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This is the record of the interview granted by the artist and researcher Rosario López Parra to UN medios (Centro de Medios de la Universidad Nacional de Colombia–Bogotá) [UN Media (Media Center at the Universidad Nacional de Colombia–Bogotá)] on the occasion of the exhibition of her project Abismo [Abyss] (2005) at the 2007 Biennale di Venezia [Venice Biennale]. During the course of the interview, Gilberto Bello and Víctor Viviescas explore the constant factors in the artist’s work and the way in which she weaves two artistic languages together: sculpture and photography. The interviewers never lose sight of the fact that López Parra is not only the author of a work of art, she is also an educator who is actively engaged in investigating contemporary forms of sculpture. Bello and Viviescas are also interested in her earlier work, specifically Esquinas Gordas [Fat Corners] (2000) and Trampas de viento [Wind Traps]. López describes how photographic language functions in her work, and explains the concept of expressing sculptural values through an exploration of the landscape that is captured in images. “In these works I am referring to sculptural matters but am also questioning the traditional values associated with the form, volume, and weight of the material.”
Abismo [Abyss] was the work that the artist Rosario López Parra (b. 1970) was invited to exhibit at the 2007 Biennale di Venezia [Venice Biennale]. This was the first time that Colombia had ever been invited to this storied event. Óscar Muñoz (b. 1951) and José Alejandro Restrepo (b. 1959) were the other two artists who enjoyed the privilege motu proprio [on their own initiative]. López had installed Abismo at the Galería Casas Riegner (Bogotá, 2005) as part of the exhibition, Fotología 4. The introductory essay for the exhibition was written by the critic Natalia Gutiérrez (b. 1954), who said: “(…) Rosario López’s work is inspired by a place (usually a specific landscape) that almost always has a life of its own; it is based on her observation of the materials and how they behave, and she works in the spaces between things.” López only exhibited part of her project at the Venice Biennale, but it nonetheless retained the essence of her original installation.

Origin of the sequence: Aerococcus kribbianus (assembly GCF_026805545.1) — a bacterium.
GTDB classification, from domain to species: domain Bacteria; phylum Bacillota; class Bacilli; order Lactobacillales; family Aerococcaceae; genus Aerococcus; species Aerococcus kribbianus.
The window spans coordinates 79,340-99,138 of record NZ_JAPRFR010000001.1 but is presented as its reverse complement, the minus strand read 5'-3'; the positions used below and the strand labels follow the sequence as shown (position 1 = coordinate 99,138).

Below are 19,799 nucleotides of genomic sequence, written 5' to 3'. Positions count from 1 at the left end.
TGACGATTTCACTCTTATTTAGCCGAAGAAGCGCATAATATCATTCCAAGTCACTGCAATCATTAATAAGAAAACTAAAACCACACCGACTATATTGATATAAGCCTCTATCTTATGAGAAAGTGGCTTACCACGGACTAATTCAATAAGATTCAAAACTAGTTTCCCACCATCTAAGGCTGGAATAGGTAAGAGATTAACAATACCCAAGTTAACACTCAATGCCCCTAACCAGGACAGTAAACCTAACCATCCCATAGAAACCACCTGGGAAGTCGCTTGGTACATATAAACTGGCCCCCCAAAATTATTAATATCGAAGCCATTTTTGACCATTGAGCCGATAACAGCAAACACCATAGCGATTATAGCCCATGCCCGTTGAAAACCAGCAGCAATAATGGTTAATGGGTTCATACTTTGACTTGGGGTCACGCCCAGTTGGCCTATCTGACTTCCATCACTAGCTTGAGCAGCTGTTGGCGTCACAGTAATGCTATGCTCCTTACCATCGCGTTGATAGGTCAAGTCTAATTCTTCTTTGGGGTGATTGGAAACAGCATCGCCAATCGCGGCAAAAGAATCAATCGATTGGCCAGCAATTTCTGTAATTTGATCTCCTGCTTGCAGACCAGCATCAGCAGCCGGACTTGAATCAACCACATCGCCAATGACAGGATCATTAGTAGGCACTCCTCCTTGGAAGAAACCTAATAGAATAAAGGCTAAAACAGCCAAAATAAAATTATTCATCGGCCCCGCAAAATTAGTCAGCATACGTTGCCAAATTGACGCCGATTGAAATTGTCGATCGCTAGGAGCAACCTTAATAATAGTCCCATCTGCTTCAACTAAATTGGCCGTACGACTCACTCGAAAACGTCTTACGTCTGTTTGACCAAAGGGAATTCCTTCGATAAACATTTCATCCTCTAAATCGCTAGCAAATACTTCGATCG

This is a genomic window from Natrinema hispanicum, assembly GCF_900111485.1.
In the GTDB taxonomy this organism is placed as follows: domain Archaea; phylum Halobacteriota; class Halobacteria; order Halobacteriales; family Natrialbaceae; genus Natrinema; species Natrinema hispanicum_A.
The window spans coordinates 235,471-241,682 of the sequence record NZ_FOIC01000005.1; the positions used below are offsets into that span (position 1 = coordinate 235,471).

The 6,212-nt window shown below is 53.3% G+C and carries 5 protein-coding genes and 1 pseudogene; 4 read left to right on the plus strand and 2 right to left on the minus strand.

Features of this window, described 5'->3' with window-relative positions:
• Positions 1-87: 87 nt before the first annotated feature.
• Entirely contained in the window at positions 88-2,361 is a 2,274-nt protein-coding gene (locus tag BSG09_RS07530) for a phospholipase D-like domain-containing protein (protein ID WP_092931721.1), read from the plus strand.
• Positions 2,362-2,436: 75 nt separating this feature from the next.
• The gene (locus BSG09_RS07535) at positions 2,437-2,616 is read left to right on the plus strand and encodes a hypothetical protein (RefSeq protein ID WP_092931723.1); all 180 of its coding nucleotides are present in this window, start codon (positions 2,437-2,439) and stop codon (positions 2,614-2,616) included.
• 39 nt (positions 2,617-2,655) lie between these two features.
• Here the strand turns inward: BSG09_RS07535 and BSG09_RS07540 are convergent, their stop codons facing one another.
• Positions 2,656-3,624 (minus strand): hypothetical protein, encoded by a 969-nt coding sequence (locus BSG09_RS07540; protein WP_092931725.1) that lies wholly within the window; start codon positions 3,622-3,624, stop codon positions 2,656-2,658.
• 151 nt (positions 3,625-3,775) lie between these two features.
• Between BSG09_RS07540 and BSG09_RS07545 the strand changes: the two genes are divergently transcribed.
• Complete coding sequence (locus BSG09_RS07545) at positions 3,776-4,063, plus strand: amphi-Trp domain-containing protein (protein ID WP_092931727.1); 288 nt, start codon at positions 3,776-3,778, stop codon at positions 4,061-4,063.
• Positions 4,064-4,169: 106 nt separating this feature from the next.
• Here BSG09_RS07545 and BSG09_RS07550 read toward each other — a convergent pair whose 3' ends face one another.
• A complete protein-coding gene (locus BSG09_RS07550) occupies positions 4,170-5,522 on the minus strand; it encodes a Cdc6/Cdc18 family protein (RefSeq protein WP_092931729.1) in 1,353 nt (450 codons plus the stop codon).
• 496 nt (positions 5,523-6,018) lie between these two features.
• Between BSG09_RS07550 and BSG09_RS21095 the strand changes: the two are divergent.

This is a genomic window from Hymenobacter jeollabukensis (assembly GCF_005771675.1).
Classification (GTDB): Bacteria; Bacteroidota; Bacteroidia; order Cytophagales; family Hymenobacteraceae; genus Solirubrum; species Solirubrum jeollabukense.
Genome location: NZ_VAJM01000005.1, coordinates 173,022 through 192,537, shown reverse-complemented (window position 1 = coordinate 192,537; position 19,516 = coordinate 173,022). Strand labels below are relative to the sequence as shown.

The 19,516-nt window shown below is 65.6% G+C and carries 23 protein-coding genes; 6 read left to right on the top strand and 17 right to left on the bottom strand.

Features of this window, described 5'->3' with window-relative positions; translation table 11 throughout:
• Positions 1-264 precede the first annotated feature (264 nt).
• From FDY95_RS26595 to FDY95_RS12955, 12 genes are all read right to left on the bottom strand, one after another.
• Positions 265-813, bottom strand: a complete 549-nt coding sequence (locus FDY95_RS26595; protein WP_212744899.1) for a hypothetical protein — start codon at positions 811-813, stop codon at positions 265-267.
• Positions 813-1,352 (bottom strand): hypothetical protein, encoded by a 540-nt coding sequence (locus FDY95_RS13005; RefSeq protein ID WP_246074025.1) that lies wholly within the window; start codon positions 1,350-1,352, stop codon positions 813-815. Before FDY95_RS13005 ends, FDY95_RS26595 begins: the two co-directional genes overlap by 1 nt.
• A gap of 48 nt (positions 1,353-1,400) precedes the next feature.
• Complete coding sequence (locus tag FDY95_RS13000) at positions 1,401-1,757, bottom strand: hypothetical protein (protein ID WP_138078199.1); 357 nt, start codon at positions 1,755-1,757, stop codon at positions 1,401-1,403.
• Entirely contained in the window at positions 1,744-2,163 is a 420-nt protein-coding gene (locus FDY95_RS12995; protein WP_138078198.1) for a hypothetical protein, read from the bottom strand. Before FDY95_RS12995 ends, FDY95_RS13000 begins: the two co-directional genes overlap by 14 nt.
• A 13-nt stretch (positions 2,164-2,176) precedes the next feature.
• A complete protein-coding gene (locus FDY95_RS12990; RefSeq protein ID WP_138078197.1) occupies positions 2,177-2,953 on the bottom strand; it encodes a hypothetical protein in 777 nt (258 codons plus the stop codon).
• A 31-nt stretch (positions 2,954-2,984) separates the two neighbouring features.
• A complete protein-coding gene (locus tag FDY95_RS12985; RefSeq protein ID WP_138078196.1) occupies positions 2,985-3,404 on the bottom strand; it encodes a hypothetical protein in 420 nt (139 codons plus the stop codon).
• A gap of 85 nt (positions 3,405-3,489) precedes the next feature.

Abismo is López’s reflection on the land and the idea of a “horizon”; it was based on her travels in Peru (Paracas and Machu Picchu). Paracas suggested the concept of a void and in Machu Picchu she was inspired by the monumental size of the wall. Once again, both ideas are a byproduct of her constant search for sculptural values in contemporary visual forms. The abandoned houses with lattice walls in the desert in Paracas and the stone walls in Machu Picchu suggested two different expressions of space. López sought to communicate her feelings through a visual medium (photography and installation), using the elements she had seen in the landscapes she had visited.
Rosario López is an artist and a researcher. Her desire to understand space arose from her experiments with landscape, sculpture, and photography, all of which she uses in her work as a means of expressing her response to the philosophical ideas of a number of contemporary writers, such as George Bataille, Jacques Derrida, Rosalind Krauss, Gilles Deleuze, and Yve-Alain Bois, among others. Text plays an important role in López’s work, allowing her to explore the idea she is expressing and explain the meaning taken on by the elements she works with in each project.